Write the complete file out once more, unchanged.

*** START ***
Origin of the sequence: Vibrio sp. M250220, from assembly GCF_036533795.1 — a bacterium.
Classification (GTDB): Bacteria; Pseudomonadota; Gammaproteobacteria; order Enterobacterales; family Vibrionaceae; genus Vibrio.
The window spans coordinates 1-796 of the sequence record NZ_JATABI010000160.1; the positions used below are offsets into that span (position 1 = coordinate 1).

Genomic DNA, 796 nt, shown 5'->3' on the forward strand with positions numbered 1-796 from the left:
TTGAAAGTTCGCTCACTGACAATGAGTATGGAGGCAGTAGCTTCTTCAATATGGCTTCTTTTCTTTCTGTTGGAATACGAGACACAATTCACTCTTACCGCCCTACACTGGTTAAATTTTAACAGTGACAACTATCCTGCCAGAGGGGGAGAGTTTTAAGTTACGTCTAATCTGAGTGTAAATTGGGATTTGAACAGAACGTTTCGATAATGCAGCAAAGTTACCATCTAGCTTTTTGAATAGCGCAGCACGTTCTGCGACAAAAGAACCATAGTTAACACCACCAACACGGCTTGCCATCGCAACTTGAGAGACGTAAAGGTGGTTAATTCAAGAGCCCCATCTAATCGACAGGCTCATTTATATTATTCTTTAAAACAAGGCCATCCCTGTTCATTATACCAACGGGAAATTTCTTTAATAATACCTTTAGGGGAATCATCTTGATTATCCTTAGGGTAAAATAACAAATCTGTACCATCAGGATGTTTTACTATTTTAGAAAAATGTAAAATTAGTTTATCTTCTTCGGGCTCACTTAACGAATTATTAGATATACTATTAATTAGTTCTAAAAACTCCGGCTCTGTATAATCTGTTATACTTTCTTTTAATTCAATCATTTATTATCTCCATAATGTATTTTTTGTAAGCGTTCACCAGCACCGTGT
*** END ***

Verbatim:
Origin of the sequence: Vibrio sp. M250220, from assembly GCF_036533795.1 — a bacterium.
Classification (GTDB): Bacteria; Pseudomonadota; Gammaproteobacteria; order Enterobacterales; family Vibrionaceae; genus Vibrio.
The window spans coordinates 1-796 of the sequence record NZ_JATABI010000160.1; the positions used below are offsets into that span (position 1 = coordinate 1).

Genomic DNA, 796 nt, shown 5'->3' on the forward strand with positions numbered 1-796 from the left:
TTGAAAGTTCGCTCACTGACAATGAGTATGGAGGCAGTAGCTTCTTCAATATGGCTTCTTTTCTTTCTGTTGGAATACGAGACACAATTCACTCTTACCGCCCTACACTGGTTAAATTTTAACAGTGACAACTATCCTGCCAGAGGGGGAGAGTTTTAAGTTACGTCTAATCTGAGTGTAAATTGGGATTTGAACAGAACGTTTCGATAATGCAGCAAAGTTACCATCTAGCTTTTTGAATAGCGCAGCACGTTCTGCGACAAAAGAACCATAGTTAACACCACCAACACGGCTTGCCATCGCAACTTGAGAGACGTAAAGGTGGTTAATTCAAGAGCCCCATCTAATCGACAGGCTCATTTATATTATTCTTTAAAACAAGGCCATCCCTGTTCATTATACCAACGGGAAATTTCTTTAATAATACCTTTAGGGGAATCATCTTGATTATCCTTAGGGTAAAATAACAAATCTGTACCATCAGGATGTTTTACTATTTTAGAAAAATGTAAAATTAGTTTATCTTCTTCGGGCTCACTTAACGAATTATTAGATATACTATTAATTAGTTCTAAAAACTCCGGCTCTGTATAATCTGTTATACTTTCTTTTAATTCAATCATTTATTATCTCCATAATGTATTTTTTGTAAGCGTTCACCAGCACCGTGT